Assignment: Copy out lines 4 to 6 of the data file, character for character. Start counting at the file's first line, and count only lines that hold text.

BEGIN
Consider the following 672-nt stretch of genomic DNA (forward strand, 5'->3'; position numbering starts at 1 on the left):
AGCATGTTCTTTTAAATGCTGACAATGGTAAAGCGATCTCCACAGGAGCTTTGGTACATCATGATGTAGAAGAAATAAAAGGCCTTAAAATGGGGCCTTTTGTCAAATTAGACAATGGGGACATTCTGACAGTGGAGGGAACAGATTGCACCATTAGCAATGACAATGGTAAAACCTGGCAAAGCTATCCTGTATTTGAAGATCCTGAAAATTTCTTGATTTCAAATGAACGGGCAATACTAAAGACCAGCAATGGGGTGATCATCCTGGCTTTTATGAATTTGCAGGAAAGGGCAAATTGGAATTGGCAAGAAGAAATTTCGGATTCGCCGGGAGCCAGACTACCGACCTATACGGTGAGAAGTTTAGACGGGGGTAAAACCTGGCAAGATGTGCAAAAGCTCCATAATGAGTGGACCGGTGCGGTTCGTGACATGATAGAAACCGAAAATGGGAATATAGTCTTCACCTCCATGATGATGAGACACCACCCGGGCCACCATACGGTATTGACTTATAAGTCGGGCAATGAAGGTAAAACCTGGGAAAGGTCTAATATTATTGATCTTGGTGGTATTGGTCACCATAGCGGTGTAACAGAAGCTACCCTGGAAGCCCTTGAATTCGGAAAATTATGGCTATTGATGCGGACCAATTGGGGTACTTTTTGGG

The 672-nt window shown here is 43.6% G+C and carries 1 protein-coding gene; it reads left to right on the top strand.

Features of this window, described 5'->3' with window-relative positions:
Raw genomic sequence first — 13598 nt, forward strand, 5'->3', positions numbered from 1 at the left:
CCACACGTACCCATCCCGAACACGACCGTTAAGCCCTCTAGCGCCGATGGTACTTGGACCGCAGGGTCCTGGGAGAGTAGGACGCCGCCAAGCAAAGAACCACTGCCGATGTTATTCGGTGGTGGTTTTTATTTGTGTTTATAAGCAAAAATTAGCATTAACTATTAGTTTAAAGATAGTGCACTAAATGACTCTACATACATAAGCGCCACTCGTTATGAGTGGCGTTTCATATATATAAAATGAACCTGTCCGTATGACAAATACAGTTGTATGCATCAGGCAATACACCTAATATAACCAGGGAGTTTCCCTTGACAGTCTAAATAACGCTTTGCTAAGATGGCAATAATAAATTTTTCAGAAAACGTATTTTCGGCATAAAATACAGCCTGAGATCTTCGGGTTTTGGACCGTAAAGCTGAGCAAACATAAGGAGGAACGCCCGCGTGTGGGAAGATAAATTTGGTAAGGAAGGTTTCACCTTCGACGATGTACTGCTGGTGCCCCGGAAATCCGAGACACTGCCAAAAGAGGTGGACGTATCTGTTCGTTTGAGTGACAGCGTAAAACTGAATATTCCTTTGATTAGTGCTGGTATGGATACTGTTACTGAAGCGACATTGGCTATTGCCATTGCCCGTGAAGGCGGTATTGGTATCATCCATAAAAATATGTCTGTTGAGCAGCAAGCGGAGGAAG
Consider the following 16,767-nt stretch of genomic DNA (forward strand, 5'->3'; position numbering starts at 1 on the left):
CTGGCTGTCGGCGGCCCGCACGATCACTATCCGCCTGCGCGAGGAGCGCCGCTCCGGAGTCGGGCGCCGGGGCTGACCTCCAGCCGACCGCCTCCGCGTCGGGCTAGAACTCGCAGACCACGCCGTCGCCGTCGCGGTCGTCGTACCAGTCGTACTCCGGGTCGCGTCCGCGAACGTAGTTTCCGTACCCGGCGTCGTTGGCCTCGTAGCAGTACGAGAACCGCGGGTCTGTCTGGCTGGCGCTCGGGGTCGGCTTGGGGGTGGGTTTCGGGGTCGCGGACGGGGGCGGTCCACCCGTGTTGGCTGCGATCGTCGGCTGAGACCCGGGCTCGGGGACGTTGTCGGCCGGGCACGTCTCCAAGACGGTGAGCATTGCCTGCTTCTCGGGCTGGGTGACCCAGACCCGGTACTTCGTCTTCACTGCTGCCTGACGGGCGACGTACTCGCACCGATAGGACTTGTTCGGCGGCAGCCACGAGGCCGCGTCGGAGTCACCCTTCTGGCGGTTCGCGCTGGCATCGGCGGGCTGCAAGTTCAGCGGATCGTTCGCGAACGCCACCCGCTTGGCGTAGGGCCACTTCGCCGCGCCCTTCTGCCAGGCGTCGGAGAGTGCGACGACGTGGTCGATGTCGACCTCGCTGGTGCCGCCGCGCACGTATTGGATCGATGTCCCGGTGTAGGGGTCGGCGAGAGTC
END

Features of this window, described 5'->3' with window-relative positions:
Raw genomic sequence first — 13598 nt, forward strand, 5'->3', positions numbered from 1 at the left:
CCACACGTACCCATCCCGAACACGACCGTTAAGCCCTCTAGCGCCGATGGTACTTGGACCGCAGGGTCCTGGGAGAGTAGGACGCCGCCAAGCAAAGAACCACTGCCGATGTTATTCGGTGGTGGTTTTTATTTGTGTTTATAAGCAAAAATTAGCATTAACTATTAGTTTAAAGATAGTGCACTAAATGACTCTACATACATAAGCGCCACTCGTTATGAGTGGCGTTTCATATATATAAAATGAACCTGTCCGTATGACAAATACAGTTGTATGCATCAGGCAATACACCTAATATAACCAGGGAGTTTCCCTTGACAGTCTAAATAACGCTTTGCTAAGATGGCAATAATAAATTTTTCAGAAAACGTATTTTCGGCATAAAATACAGCCTGAGATCTTCGGGTTTTGGACCGTAAAGCTGAGCAAACATAAGGAGGAACGCCCGCGTGTGGGAAGATAAATTTGGTAAGGAAGGTTTCACCTTCGACGATGTACTGCTGGTGCCCCGGAAATCCGAGACACTGCCAAAAGAGGTGGACGTATCTGTTCGTTTGAGTGACAGCGTAAAACTGAATATTCCTTTGATTAGTGCTGGTATGGATACTGTTACTGAAGCGACATTGGCTATTGCCATTGCCCGTGAAGGCGGTATTGGTATCATCCATAAAAATATGTCTGTTGAGCAGCAAGCGGAGGAAG